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AIG and Ethics: The Corporatization of Public Higher Education

Big corporations are pumping ill-earned money into public education across the U.S., threatening academic freedom and free speech.

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When asked by PD reporter Jeremy Hay if the Center would deal with the controversy of financier Sandy Weill receiving an honorary doctorate for his gift to the Green Music Center, the Center’s director, philosophy lecturer Joshua Glasgow, responded, “I don’t think I can comment.” What happened to free speech and academic freedom at SSU?

“I’ve learned to zip it here,” a long-time SSU staff member commented, drawing her fingers across her lips, when asked about the Ethics Center. Such fear of reprisal for having an opinion is not conducive to educating students to be good citizens, which is allegedly part of SSU’s mission.

Many have expressed ethical reservations about the AIG funding, but Glasgow apparently has no qualms about it. “That’s just the way it flows,” he said.

This contention “has no standing as a moral argument; witness slavery, smoking, nuclear arms, human trafficking, etc,” writes retired Professor Philip Beard. He asserts that such a “shoulder shrug should itself be the target of an ethical investigation.”

“The Ethics Center has a basic challenge to speak to the ethics of taking money from AIG,” noted retired Political Science Professor John Kramer. “The goal of conservatives is to so starve the public-caring institutions of funding that they are overwhelmingly beholden to private and corporate interests. Now they are often intimidated about speaking their truth.”

“Any entity designated an ‘Ethics Center’ has a special responsibility to scrutinize the moral and ethical correlates of its own supporting foundation, structure, and functioning, especially its filtering of acceptable and unacceptable issues,” noted Sociology Professor Noel Byrne. “Such filtering merits close scrutiny. Hay's [newspaper] story suggests that this issue is lost in the fog of myopic oversight.”

Tim Nonn, who has a doctorate in ethics, wrote in an unpublished letter to the same newspaper:

“The implications of sacrificing academic freedom in the name of ethics are mindboggling. What if a corporation based in the South had provided a grant to a university’s history department, but forbade teaching the history of slavery in America? Would the grant make the surrender of academic freedom acceptable?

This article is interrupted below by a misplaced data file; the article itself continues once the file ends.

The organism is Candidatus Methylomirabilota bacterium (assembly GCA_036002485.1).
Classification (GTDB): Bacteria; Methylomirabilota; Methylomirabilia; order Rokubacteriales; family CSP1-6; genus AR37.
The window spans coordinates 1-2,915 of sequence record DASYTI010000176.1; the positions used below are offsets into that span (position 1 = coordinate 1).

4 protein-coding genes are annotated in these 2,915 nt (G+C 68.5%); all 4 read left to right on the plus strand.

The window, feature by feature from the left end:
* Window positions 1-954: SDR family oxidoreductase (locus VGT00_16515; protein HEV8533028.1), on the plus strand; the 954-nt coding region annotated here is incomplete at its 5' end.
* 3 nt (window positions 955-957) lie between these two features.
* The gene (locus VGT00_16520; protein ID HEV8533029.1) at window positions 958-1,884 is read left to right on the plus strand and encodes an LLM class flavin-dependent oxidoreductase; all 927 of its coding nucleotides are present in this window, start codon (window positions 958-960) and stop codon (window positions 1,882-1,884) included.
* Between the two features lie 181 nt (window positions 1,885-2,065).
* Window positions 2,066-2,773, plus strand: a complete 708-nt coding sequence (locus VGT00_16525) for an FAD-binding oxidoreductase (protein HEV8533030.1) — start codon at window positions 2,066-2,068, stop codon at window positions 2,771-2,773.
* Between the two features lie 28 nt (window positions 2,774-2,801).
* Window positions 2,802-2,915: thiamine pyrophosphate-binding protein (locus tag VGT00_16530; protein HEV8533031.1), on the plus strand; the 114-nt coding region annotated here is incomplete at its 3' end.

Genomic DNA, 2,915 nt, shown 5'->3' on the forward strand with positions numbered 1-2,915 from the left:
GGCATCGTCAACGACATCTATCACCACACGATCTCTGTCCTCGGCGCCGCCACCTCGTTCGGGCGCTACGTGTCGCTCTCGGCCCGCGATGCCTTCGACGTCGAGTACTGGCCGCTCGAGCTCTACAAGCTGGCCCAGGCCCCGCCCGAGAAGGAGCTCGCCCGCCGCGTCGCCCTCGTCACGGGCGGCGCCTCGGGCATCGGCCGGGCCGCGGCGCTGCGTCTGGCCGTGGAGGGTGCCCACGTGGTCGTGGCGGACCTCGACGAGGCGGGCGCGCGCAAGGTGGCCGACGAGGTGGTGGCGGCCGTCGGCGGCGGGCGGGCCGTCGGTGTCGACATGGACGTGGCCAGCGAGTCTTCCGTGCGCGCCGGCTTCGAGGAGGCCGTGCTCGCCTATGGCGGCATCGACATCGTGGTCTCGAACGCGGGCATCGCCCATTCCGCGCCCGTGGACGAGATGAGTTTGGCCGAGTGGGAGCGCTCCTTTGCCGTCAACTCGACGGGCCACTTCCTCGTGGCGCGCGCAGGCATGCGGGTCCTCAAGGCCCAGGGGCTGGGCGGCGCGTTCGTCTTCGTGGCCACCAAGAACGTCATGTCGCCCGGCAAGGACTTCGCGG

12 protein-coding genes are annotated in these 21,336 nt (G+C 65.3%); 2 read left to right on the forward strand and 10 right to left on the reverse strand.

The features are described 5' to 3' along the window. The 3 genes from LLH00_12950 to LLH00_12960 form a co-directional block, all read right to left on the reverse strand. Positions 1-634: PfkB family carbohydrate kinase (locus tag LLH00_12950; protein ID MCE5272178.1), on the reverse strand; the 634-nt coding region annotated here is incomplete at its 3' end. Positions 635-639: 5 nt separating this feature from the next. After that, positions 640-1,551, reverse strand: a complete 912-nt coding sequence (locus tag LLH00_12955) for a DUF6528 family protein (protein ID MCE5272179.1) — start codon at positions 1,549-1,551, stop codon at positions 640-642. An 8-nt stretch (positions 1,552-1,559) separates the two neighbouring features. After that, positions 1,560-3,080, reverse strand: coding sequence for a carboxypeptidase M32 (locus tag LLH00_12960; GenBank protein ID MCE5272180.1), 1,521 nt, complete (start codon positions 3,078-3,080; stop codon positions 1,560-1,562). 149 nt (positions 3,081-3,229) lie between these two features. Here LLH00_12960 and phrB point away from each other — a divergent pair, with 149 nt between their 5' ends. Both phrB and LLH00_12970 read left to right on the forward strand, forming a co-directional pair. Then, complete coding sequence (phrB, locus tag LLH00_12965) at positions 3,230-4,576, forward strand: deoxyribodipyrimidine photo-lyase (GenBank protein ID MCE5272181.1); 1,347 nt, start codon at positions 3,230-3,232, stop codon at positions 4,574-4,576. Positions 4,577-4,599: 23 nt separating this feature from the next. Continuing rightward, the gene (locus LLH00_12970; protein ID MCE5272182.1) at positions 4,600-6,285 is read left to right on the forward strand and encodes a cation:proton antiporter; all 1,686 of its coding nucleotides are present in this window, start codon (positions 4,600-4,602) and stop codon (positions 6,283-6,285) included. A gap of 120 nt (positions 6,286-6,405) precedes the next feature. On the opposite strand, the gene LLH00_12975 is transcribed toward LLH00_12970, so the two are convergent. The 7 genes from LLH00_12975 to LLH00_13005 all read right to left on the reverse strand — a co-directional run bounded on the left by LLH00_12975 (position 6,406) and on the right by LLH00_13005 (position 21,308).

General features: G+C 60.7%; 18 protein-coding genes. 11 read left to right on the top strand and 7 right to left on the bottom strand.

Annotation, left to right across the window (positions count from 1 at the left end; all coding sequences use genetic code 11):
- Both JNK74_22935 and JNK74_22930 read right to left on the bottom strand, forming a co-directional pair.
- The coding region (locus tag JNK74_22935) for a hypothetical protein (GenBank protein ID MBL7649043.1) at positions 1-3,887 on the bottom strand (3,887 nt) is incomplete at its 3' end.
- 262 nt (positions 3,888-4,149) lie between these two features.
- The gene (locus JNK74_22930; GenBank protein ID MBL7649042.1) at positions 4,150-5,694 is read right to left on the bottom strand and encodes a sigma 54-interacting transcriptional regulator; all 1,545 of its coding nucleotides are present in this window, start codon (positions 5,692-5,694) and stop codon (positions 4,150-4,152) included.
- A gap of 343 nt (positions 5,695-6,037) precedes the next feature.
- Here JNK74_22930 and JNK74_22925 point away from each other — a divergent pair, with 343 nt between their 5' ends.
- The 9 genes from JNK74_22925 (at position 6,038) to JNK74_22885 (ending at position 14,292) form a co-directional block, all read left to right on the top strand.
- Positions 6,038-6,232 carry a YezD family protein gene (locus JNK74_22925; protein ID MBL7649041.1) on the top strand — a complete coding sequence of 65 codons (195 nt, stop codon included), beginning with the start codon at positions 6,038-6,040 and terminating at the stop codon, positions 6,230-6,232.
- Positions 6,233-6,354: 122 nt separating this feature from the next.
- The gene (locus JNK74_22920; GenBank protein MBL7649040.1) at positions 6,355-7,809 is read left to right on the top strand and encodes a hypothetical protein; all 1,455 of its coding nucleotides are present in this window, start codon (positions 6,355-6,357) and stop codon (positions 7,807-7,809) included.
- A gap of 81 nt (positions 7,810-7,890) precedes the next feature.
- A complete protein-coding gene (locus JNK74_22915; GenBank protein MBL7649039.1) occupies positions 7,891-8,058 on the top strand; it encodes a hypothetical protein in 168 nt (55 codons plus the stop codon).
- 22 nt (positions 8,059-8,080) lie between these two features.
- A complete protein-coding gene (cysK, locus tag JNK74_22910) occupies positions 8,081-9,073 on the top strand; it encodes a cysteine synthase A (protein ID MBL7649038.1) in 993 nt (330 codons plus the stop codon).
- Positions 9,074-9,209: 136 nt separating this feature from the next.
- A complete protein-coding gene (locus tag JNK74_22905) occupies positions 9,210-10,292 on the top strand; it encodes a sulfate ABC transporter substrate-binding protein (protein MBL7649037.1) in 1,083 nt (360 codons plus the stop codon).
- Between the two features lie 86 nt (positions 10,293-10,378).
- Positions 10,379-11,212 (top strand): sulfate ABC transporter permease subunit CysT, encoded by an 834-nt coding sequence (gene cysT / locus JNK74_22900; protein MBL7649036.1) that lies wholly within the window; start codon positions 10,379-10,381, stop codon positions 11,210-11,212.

“I had always assumed that a university existed to free, not enslave, minds. In this case, I was wrong. The popular motto on the walls of many universities throughout the world, veritas vos liberabit (the truth shall set you free), will never adorn the walls of SSU,” Nonn added.

“What good is an Ethics Center that won't discuss it's own ethics?” asked Thomas Morabito of Occupy Sebastopol. “They want to discuss your ethics, but not their own. They preach ‘do as I say, not as I do.’”

The Ethics Center plans to deal with issues such as immigration, water use, food ethics, clean technology, and income inequality, according to director Glasgow. “I look forward to many years of hard-nosed, sometimes gut-wrenching discussion of thorny issues,” Prof. Beard writes. We shall see.

The Center’s first event will be held on Feb. 6. While the talk is free, SSU has doubled its parking fees this semester to $5 - an increase that sends a clear message to the public that it is less welcome, although the university is funded primarily by taxpayer dollars.

What corporation or millionaire might be next at SSU? Wal-Mart? Monsanto, which funds the University of California at Irvine’s agriculture department?

May the the Center for Ethics, Law, and Society provide forums to discuss controversial issues and encourage critical thinking. Because right now, the take-over of public higher education by corporations is a serious threat.